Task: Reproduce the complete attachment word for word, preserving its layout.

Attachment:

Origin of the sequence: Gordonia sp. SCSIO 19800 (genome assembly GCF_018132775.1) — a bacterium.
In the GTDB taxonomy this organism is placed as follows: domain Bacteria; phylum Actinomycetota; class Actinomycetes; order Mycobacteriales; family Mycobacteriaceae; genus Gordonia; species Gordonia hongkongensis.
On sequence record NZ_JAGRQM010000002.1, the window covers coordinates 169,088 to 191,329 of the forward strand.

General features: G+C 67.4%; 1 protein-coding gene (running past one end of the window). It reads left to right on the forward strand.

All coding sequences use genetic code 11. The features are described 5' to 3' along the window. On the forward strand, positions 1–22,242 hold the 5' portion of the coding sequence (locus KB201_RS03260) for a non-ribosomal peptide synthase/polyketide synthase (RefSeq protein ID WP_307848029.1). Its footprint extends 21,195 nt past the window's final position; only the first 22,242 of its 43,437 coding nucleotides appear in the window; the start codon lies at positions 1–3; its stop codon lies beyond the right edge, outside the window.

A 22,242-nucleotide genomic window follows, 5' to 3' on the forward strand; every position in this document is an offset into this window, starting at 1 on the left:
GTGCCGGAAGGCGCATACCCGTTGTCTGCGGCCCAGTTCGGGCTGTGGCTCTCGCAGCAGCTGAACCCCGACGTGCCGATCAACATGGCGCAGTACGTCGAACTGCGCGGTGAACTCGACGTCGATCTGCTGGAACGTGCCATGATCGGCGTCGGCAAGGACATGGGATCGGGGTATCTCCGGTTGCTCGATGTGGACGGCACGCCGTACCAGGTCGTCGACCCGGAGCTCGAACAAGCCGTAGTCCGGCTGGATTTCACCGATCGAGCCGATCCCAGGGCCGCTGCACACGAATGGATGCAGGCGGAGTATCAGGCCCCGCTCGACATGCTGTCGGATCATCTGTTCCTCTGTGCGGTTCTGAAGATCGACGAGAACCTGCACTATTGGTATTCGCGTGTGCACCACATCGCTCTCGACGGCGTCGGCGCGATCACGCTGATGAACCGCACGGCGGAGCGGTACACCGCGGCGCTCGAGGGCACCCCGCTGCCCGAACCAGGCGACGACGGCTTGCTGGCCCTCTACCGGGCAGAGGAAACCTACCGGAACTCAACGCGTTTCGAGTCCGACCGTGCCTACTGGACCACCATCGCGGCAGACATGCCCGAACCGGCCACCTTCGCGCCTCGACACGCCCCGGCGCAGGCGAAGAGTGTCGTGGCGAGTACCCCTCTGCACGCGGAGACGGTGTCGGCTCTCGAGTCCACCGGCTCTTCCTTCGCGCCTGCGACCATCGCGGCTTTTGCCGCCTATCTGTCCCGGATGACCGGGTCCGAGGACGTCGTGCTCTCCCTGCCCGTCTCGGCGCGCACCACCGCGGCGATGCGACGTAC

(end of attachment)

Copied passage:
Origin of the sequence: Gordonia sp. SCSIO 19800 (genome assembly GCF_018132775.1) — a bacterium.
In the GTDB taxonomy this organism is placed as follows: domain Bacteria; phylum Actinomycetota; class Actinomycetes; order Mycobacteriales; family Mycobacteriaceae; genus Gordonia; species Gordonia hongkongensis.
On sequence record NZ_JAGRQM010000002.1, the window covers coordinates 169,088 to 191,329 of the forward strand.

General features: G+C 67.4%; 1 protein-coding gene (running past one end of the window). It reads left to right on the forward strand.

All coding sequences use genetic code 11. The features are described 5' to 3' along the window. On the forward strand, positions 1–22,242 hold the 5' portion of the coding sequence (locus KB201_RS03260) for a non-ribosomal peptide synthase/polyketide synthase (RefSeq protein ID WP_307848029.1). Its footprint extends 21,195 nt past the window's final position; only the first 22,242 of its 43,437 coding nucleotides appear in the window; the start codon lies at positions 1–3; its stop codon lies beyond the right edge, outside the window.

A 22,242-nucleotide genomic window follows, 5' to 3' on the forward strand; every position in this document is an offset into this window, starting at 1 on the left:
GTGCCGGAAGGCGCATACCCGTTGTCTGCGGCCCAGTTCGGGCTGTGGCTCTCGCAGCAGCTGAACCCCGACGTGCCGATCAACATGGCGCAGTACGTCGAACTGCGCGGTGAACTCGACGTCGATCTGCTGGAACGTGCCATGATCGGCGTCGGCAAGGACATGGGATCGGGGTATCTCCGGTTGCTCGATGTGGACGGCACGCCGTACCAGGTCGTCGACCCGGAGCTCGAACAAGCCGTAGTCCGGCTGGATTTCACCGATCGAGCCGATCCCAGGGCCGCTGCACACGAATGGATGCAGGCGGAGTATCAGGCCCCGCTCGACATGCTGTCGGATCATCTGTTCCTCTGTGCGGTTCTGAAGATCGACGAGAACCTGCACTATTGGTATTCGCGTGTGCACCACATCGCTCTCGACGGCGTCGGCGCGATCACGCTGATGAACCGCACGGCGGAGCGGTACACCGCGGCGCTCGAGGGCACCCCGCTGCCCGAACCAGGCGACGACGGCTTGCTGGCCCTCTACCGGGCAGAGGAAACCTACCGGAACTCAACGCGTTTCGAGTCCGACCGTGCCTACTGGACCACCATCGCGGCAGACATGCCCGAACCGGCCACCTTCGCGCCTCGACACGCCCCGGCGCAGGCGAAGAGTGTCGTGGCGAGTACCCCTCTGCACGCGGAGACGGTGTCGGCTCTCGAGTCCACCGGCTCTTCCTTCGCGCCTGCGACCATCGCGGCTTTTGCCGCCTATCTGTCCCGGATGACCGGGTCCGAGGACGTCGTGCTCTCCCTGCCCGTCTCGGCGCGCACCACCGCGGCGATGCGACGTAC